Go Beyond the Basal
Let's start with the whole group section of your ELA block. How is it structured? Do you typically teach from a Smartboard, use a basal reader, or work from the carpet? Which is best? So many teachers wonder with so much content to teach, how to manage it all. Additionally, you may hear different directives from administrators which leaves you feeling unsure of which is preferred.
Use Your Basal as a Starting Point
Sure, there are times when you find a great story in the basal that your kids really do enjoy, but using the basal from cover to cover is honestly not that motivating. My advice would be to use it as your framework unless your division has provided a pacing guide. If your pacing guide lists it as an option, then it is simply that...AN OPTION. What if you could teach the same skill with a better piece of literature? What if you have an amazing interactive lesson you've created for the Smartboard for modeling? As teachers, we know best what will meet our students' needs, and if we have the ability to make the choice for what is best, then we have the obligation to do so. The basal may be easier for us to use, but it may not be best for meeting the needs of your students especially if they are well below or well above level.
Make Connections between LessonsIf you have been following my blog, there is probably no question as to how I feel about thematic teaching and the importance of making lessons connect. Now, in my division, this is an expectation. We are asked to have a common thread as we move from whole group to small group and then to stations. If visualizing is the skill taught in a whole group setting, it is practiced in small group and independently practiced in the work station. As we select materials, we can increase retention of concepts if the materials are on a common theme.
Develop Your Small Group Routine
If you haven't read, The Next Step in Guided Reading by Jan Richardson, you should add it to your list. She shares recommendations for the lesson routine, stations, progress monitoring, and so much more. Your small group time is sacred, and you must protect this part of the schedule no matter what. As you work with your students, you'll want to structure the routine in a way that allows the maximum amount of reading and the maximum amount of real engaged work. Your primary job during the small group lessons time is to model (again...keep your talk to the minimum), cue as needed, and most importantly, watch your students.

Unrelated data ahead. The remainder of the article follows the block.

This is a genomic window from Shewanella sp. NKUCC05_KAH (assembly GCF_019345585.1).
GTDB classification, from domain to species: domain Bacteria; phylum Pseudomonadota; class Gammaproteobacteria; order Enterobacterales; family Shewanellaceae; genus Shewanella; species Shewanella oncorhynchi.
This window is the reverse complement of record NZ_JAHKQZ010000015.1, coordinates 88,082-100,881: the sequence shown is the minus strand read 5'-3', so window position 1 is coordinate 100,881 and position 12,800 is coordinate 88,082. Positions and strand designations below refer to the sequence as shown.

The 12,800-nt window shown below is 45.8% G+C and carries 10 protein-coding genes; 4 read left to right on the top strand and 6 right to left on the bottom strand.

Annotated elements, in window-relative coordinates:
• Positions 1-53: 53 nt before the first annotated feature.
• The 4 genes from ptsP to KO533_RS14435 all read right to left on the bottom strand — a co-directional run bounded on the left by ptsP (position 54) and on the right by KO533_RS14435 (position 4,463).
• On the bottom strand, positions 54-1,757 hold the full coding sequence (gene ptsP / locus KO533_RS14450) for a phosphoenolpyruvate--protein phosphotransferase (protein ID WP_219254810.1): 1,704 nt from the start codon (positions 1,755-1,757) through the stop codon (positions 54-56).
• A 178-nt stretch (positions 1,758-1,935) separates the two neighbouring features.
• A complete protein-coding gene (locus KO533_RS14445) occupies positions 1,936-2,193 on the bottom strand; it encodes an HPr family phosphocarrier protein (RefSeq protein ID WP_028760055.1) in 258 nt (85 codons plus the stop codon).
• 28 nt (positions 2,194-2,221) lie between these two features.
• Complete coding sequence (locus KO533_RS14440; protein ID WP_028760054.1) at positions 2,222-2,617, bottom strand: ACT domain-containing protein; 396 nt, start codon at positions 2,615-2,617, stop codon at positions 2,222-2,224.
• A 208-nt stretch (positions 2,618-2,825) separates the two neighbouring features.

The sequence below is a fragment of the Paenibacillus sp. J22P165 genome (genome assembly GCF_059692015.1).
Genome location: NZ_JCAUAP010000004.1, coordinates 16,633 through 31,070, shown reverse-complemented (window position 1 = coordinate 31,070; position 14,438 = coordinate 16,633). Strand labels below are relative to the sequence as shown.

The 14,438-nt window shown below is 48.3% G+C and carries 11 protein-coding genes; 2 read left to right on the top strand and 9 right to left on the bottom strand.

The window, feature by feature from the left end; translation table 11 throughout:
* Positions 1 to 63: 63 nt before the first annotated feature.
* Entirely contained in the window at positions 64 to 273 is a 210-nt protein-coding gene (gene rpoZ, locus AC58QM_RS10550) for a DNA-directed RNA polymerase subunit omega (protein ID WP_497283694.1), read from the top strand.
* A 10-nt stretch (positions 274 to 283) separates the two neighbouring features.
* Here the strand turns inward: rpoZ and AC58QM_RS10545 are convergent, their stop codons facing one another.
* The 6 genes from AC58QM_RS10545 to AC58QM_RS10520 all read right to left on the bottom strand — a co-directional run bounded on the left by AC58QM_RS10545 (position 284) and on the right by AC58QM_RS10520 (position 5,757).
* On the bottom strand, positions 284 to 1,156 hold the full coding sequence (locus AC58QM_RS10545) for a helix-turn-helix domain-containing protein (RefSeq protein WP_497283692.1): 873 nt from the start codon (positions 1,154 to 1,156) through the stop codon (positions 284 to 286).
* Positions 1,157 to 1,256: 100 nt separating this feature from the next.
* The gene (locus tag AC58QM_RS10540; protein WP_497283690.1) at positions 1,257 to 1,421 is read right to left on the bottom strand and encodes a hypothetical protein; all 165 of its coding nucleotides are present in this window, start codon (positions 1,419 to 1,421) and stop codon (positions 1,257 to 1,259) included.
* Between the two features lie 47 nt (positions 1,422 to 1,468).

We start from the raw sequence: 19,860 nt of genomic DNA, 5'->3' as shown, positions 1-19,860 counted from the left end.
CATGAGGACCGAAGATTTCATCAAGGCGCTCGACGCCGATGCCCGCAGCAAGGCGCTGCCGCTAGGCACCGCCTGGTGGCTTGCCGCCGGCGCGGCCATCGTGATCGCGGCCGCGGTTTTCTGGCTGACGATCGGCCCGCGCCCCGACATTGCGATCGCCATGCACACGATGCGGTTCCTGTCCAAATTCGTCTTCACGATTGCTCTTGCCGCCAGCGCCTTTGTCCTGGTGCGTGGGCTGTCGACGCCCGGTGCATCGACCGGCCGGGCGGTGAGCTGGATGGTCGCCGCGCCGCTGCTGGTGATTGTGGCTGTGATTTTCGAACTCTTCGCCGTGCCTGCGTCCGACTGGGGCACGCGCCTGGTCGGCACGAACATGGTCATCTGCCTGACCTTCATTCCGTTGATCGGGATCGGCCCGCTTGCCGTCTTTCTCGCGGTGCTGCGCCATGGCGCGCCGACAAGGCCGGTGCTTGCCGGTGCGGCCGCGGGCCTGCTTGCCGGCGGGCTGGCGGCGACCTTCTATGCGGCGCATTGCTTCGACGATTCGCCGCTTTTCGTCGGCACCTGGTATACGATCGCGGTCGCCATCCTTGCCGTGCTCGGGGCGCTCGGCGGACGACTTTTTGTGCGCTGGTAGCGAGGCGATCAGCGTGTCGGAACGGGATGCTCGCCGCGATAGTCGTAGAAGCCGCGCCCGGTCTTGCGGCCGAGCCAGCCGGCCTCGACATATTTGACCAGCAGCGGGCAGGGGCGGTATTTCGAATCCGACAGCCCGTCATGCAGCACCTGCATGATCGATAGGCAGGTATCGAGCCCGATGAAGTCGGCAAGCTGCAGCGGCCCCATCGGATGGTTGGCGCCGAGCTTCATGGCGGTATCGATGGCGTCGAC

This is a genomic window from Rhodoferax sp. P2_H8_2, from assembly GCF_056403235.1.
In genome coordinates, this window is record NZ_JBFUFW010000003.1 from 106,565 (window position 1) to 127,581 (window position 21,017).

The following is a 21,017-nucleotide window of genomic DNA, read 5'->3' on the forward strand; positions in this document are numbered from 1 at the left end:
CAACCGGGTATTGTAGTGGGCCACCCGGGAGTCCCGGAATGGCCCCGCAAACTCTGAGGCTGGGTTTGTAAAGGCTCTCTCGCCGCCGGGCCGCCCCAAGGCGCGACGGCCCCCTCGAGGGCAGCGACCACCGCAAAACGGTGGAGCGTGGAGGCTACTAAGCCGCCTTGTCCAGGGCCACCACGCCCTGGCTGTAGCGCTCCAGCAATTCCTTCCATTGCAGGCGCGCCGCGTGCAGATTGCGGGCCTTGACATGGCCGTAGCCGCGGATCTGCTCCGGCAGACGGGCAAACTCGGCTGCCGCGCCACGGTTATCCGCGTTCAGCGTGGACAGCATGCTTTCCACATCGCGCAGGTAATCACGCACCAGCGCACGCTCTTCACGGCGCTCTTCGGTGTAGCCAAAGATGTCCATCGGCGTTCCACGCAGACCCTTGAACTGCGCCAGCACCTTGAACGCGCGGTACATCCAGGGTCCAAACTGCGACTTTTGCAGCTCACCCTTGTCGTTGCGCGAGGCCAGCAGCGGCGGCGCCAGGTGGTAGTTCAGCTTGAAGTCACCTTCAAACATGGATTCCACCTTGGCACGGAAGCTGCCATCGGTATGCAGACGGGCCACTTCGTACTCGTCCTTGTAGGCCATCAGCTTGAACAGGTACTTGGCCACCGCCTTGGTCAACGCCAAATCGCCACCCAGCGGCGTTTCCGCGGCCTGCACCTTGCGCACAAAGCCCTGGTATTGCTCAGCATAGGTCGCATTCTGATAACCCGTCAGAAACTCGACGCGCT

Minimize Your Talking
You may not have realized it yet, but I'm a talker. I love to talk. I especially love talking about teaching, so I guess blogging is a great outlet. Otherwise, I might drive my family and friends nuts! For us talkers, it is tough to turn it off, you know. Well, this does not work for a small group lesson that lasts just 20 minutes. The more you talk, the less reading and work the kids do. So, to help yourself with it, keep tally marks for each time you talk. Count them up and try to work the number down.
Make the Match
I'm not talking about your wardrobe here. I'm talking about fit. Make sure that the books you choose are a good fit for the group you're teaching. Good fit means interest, level, and matches your need. If you need to teach nonfiction text features, and you select a fairy tale, you are not going to be able to meet your objective. This means you need to plan with intention. Know before you go pull books what skills you plan to teach, what level your kids are reading at, and what they're interested in. If we make great matches in our guided reading groups, our students will turn to us for advice on what to read independently too.
I'll end with one final reminder....
Your Guided Reading Time is Sacred.
Make sure your students know it and that you value their growth as readers. With careful attention to materials, setting, instructional practices, and motivation, your kids are sure to grow LOTS of dendrites and LOVE reading.